By enabling our employees to flow, we not only give them the opportunity to grow and advance in their careers in the future, but we also make them more effective in the work they are doing in the present. It is in the best interest of all parties to identify the employees who want to grow and the employers who will create the environment that will allow them to thrive. Jobs that feel stagnant or messed up by chaos will be left with happy workers giving the bare minimum, demotivated to get more.
Related: How to permanently increase your productivity
Creating space to flow
For most, the “flow” state occurs accidentally and is only found occasionally when one is especially inspired. And while it is true that it is an easier state to achieve for some than for others, everyone can i they should benefit from a work environment that encourages it. So how do we create a space and process that allows all employees to find their flow?
There are clear and tangible steps we can take to cultivate flow. First, assigned tasks should be difficult but achievable to involve employees without overwhelming them. Second, an employee’s tasks and tasks need clearly defined goals (short and long term). Finally, an employee’s job should receive immediate feedback that recognizes their efforts and guides them forward, motivating them to continue to find the flow state.
From these steps, my colleagues and I launched an experimental product with the intention of creating a system that would allow employees to be in flow for 90-minute intervals, regardless of their external circumstances. When we test this product, we are working with employees to design the environment they need to flow and then test it by assigning a specific set of tasks to complete in 90 minutes. By creating a system and working closely with our employees, we look forward to helping them find their flow more easily and frequently, thus increasing productivity and job happiness.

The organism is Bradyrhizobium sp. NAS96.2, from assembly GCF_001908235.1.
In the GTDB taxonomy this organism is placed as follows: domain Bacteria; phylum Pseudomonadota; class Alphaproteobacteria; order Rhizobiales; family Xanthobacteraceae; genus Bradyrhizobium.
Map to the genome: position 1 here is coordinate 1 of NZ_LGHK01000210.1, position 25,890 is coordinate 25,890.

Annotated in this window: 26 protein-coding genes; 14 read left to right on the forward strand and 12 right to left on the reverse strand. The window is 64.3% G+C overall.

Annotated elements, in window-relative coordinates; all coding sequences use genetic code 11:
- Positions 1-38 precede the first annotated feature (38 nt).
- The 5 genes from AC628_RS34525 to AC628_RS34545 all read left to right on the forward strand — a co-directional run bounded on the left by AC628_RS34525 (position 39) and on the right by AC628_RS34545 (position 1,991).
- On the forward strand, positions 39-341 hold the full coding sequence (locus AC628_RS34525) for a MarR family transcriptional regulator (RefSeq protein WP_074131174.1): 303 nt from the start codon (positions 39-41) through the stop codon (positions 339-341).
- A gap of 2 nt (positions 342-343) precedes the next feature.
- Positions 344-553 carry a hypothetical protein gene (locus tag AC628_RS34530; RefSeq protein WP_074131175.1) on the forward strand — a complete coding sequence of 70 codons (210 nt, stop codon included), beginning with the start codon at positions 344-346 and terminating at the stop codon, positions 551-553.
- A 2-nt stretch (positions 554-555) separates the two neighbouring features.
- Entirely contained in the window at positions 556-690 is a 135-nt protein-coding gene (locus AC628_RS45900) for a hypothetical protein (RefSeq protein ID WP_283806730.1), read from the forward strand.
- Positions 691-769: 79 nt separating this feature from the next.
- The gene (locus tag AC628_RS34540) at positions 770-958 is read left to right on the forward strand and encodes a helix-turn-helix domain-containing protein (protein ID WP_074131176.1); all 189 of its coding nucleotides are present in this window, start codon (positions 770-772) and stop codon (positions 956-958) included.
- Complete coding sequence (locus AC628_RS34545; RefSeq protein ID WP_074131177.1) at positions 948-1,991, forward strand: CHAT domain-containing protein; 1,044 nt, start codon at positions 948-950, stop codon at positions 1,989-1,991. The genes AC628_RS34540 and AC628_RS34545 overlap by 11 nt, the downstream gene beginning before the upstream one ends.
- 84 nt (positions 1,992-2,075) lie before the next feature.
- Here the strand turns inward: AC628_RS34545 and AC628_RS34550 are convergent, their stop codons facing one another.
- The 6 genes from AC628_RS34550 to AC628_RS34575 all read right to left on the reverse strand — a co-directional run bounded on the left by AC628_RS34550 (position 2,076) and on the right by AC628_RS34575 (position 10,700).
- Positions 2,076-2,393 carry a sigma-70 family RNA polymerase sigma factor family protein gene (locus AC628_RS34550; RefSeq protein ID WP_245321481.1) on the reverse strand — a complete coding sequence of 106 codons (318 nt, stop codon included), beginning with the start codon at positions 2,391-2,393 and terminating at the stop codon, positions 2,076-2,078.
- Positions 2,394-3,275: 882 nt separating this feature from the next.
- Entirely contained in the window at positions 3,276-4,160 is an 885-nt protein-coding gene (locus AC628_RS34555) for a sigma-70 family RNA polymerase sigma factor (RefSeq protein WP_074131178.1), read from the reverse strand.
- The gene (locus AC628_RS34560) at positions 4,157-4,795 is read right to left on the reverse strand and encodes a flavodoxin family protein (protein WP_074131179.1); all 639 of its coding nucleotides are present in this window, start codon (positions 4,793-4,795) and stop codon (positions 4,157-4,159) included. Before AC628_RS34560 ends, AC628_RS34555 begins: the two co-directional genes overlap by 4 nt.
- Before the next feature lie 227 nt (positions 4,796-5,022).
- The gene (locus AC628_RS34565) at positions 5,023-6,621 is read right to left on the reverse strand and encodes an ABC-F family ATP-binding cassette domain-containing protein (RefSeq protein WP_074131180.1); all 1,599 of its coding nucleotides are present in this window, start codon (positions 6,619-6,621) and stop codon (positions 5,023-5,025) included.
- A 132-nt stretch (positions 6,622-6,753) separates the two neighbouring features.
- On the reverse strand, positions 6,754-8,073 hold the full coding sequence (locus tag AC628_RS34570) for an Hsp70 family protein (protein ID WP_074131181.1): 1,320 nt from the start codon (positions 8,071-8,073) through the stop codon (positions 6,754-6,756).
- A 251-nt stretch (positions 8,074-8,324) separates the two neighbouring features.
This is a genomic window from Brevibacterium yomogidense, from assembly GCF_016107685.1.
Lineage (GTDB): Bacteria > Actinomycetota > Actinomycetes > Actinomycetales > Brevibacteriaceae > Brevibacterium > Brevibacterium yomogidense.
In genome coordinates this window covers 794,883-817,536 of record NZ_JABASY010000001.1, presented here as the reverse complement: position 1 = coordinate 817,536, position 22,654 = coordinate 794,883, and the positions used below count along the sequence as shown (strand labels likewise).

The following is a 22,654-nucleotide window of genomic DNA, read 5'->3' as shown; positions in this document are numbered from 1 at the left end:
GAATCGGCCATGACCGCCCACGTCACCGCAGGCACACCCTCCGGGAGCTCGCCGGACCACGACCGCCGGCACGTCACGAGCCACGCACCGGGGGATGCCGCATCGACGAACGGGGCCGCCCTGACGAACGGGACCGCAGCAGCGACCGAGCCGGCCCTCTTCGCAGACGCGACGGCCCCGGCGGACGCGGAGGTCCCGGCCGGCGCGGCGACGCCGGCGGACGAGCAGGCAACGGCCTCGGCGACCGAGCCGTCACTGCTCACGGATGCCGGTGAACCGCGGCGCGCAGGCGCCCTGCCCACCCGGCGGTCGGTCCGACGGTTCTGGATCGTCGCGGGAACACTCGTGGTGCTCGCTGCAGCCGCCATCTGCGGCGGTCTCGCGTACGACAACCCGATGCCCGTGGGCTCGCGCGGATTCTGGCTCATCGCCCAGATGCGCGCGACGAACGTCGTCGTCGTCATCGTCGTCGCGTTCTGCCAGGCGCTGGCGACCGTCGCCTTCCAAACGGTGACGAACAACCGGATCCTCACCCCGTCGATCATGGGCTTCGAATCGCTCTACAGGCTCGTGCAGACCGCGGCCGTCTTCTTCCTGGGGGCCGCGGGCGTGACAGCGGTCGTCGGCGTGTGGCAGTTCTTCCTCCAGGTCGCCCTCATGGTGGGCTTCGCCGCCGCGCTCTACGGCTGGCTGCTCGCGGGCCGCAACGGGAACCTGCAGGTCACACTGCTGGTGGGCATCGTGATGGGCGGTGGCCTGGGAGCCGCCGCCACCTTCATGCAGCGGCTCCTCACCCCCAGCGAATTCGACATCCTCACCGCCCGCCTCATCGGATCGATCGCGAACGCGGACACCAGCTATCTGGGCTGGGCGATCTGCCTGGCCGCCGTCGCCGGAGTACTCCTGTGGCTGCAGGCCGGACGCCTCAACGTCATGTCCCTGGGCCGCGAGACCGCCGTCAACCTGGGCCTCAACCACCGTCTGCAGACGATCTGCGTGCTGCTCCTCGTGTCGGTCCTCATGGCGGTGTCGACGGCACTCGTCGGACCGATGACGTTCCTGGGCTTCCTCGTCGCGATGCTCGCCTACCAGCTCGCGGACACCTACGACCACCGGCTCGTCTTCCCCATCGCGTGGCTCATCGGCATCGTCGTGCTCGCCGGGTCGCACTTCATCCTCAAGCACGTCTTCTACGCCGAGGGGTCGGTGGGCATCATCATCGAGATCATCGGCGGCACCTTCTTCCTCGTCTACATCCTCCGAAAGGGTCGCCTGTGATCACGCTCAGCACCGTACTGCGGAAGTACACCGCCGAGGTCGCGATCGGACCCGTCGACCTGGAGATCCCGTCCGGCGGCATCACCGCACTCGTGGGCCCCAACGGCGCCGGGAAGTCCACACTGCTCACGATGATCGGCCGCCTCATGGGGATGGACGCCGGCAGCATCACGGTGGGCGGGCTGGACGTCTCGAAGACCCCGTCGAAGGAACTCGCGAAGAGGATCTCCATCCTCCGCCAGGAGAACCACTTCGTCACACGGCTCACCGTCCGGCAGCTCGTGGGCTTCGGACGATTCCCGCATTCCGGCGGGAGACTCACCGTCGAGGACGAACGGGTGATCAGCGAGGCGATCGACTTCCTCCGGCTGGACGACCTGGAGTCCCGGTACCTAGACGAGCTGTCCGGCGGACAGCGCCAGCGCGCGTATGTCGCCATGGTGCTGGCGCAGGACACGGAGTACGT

Flow is essential for business
Flow is not only a key term for yoga teachers and psychology books, but it is an essential element of the business and a sign of a healthy work environment. Employees want to work in a place where their growth is supported and inspiration has room to thrive. It is an advantage to entrepreneurs to empower people to find their flow. In doing so, they will inevitably attract the most productive and valuable employees. It takes work to cultivate this environment, but the effort is well worth it in a workplace full of motivated employees, happy to be there and eager to learn.
Of course, no one will be in the stream 100% of the time. There will be tasks we don’t like and times when we will have to take a coffee break or an outdoor walk. However, more we can do as entrepreneurs and employed to cultivate it, the more we wake up and find blue skies and strong winds, ready to push our sailboats steadily into the future.